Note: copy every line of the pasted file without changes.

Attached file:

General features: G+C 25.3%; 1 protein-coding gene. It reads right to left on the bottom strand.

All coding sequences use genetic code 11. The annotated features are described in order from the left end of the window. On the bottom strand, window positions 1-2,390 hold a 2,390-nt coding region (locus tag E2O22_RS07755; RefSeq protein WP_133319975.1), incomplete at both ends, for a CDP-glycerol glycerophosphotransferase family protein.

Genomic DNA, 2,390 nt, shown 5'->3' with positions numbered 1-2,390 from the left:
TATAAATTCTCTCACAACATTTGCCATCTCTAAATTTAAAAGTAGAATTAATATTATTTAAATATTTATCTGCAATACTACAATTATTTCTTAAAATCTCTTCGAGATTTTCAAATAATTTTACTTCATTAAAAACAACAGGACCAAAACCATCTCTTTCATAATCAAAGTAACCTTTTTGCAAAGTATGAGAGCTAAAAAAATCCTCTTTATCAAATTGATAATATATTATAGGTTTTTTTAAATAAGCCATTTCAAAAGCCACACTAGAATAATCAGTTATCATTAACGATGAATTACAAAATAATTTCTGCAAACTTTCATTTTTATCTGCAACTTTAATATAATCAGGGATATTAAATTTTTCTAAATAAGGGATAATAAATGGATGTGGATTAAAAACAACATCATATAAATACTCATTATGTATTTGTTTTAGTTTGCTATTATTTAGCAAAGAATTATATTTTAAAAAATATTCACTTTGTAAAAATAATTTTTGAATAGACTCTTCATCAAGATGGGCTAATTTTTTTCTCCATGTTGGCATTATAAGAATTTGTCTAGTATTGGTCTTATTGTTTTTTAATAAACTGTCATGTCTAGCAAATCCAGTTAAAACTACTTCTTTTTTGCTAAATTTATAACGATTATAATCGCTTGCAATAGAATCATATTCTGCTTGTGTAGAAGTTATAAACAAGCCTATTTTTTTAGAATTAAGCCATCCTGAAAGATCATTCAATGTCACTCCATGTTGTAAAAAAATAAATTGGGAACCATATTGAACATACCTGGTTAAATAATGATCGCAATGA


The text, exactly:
General features: G+C 25.3%; 1 protein-coding gene. It reads right to left on the bottom strand.

All coding sequences use genetic code 11. The annotated features are described in order from the left end of the window. On the bottom strand, window positions 1-2,390 hold a 2,390-nt coding region (locus tag E2O22_RS07755; RefSeq protein WP_133319975.1), incomplete at both ends, for a CDP-glycerol glycerophosphotransferase family protein.

Genomic DNA, 2,390 nt, shown 5'->3' with positions numbered 1-2,390 from the left:
TATAAATTCTCTCACAACATTTGCCATCTCTAAATTTAAAAGTAGAATTAATATTATTTAAATATTTATCTGCAATACTACAATTATTTCTTAAAATCTCTTCGAGATTTTCAAATAATTTTACTTCATTAAAAACAACAGGACCAAAACCATCTCTTTCATAATCAAAGTAACCTTTTTGCAAAGTATGAGAGCTAAAAAAATCCTCTTTATCAAATTGATAATATATTATAGGTTTTTTTAAATAAGCCATTTCAAAAGCCACACTAGAATAATCAGTTATCATTAACGATGAATTACAAAATAATTTCTGCAAACTTTCATTTTTATCTGCAACTTTAATATAATCAGGGATATTAAATTTTTCTAAATAAGGGATAATAAATGGATGTGGATTAAAAACAACATCATATAAATACTCATTATGTATTTGTTTTAGTTTGCTATTATTTAGCAAAGAATTATATTTTAAAAAATATTCACTTTGTAAAAATAATTTTTGAATAGACTCTTCATCAAGATGGGCTAATTTTTTTCTCCATGTTGGCATTATAAGAATTTGTCTAGTATTGGTCTTATTGTTTTTTAATAAACTGTCATGTCTAGCAAATCCAGTTAAAACTACTTCTTTTTTGCTAAATTTATAACGATTATAATCGCTTGCAATAGAATCATATTCTGCTTGTGTAGAAGTTATAAACAAGCCTATTTTTTTAGAATTAAGCCATCCTGAAAGATCATTCAATGTCACTCCATGTTGTAAAAAAATAAATTGGGAACCATATTGAACATACCTGGTTAAATAATGATCGCAATGA